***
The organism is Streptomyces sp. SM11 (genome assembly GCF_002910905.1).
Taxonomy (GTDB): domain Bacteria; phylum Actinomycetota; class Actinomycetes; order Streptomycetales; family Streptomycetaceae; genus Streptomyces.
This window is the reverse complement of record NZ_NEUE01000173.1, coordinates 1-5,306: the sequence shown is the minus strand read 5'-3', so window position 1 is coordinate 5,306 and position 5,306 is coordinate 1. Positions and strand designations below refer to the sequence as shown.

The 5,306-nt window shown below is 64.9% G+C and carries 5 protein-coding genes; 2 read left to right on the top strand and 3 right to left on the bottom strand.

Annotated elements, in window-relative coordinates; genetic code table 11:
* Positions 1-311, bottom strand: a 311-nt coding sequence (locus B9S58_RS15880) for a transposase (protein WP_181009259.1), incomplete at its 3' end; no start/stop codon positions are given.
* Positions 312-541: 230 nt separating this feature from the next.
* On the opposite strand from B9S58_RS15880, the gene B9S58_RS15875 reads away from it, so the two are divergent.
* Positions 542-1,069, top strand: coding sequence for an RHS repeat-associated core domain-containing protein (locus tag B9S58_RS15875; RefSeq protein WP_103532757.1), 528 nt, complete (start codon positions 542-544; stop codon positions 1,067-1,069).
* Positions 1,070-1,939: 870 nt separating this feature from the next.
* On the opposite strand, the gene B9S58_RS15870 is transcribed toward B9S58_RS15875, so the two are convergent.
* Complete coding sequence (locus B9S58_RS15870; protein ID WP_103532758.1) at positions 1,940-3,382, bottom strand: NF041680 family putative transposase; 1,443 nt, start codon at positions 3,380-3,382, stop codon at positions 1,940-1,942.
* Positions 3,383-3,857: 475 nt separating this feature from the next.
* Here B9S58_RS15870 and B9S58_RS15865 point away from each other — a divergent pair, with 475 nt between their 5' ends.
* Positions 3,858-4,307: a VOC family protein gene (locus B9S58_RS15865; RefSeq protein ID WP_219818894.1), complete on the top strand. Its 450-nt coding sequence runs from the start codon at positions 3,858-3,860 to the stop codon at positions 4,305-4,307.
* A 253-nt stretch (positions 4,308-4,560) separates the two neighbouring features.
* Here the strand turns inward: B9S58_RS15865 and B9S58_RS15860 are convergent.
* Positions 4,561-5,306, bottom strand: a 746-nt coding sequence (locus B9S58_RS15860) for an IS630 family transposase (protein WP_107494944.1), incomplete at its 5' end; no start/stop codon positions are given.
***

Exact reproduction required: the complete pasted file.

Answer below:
The organism is Streptomyces sp. SM11 (genome assembly GCF_002910905.1).
Taxonomy (GTDB): domain Bacteria; phylum Actinomycetota; class Actinomycetes; order Streptomycetales; family Streptomycetaceae; genus Streptomyces.
This window is the reverse complement of record NZ_NEUE01000173.1, coordinates 1-5,306: the sequence shown is the minus strand read 5'-3', so window position 1 is coordinate 5,306 and position 5,306 is coordinate 1. Positions and strand designations below refer to the sequence as shown.

The 5,306-nt window shown below is 64.9% G+C and carries 5 protein-coding genes; 2 read left to right on the top strand and 3 right to left on the bottom strand.

Annotated elements, in window-relative coordinates; genetic code table 11:
* Positions 1-311, bottom strand: a 311-nt coding sequence (locus B9S58_RS15880) for a transposase (protein WP_181009259.1), incomplete at its 3' end; no start/stop codon positions are given.
* Positions 312-541: 230 nt separating this feature from the next.
* On the opposite strand from B9S58_RS15880, the gene B9S58_RS15875 reads away from it, so the two are divergent.
* Positions 542-1,069, top strand: coding sequence for an RHS repeat-associated core domain-containing protein (locus tag B9S58_RS15875; RefSeq protein WP_103532757.1), 528 nt, complete (start codon positions 542-544; stop codon positions 1,067-1,069).
* Positions 1,070-1,939: 870 nt separating this feature from the next.
* On the opposite strand, the gene B9S58_RS15870 is transcribed toward B9S58_RS15875, so the two are convergent.
* Complete coding sequence (locus B9S58_RS15870; protein ID WP_103532758.1) at positions 1,940-3,382, bottom strand: NF041680 family putative transposase; 1,443 nt, start codon at positions 3,380-3,382, stop codon at positions 1,940-1,942.
* Positions 3,383-3,857: 475 nt separating this feature from the next.
* Here B9S58_RS15870 and B9S58_RS15865 point away from each other — a divergent pair, with 475 nt between their 5' ends.
* Positions 3,858-4,307: a VOC family protein gene (locus B9S58_RS15865; RefSeq protein ID WP_219818894.1), complete on the top strand. Its 450-nt coding sequence runs from the start codon at positions 3,858-3,860 to the stop codon at positions 4,305-4,307.
* A 253-nt stretch (positions 4,308-4,560) separates the two neighbouring features.
* Here the strand turns inward: B9S58_RS15865 and B9S58_RS15860 are convergent.
* Positions 4,561-5,306, bottom strand: a 746-nt coding sequence (locus B9S58_RS15860) for an IS630 family transposase (protein WP_107494944.1), incomplete at its 5' end; no start/stop codon positions are given.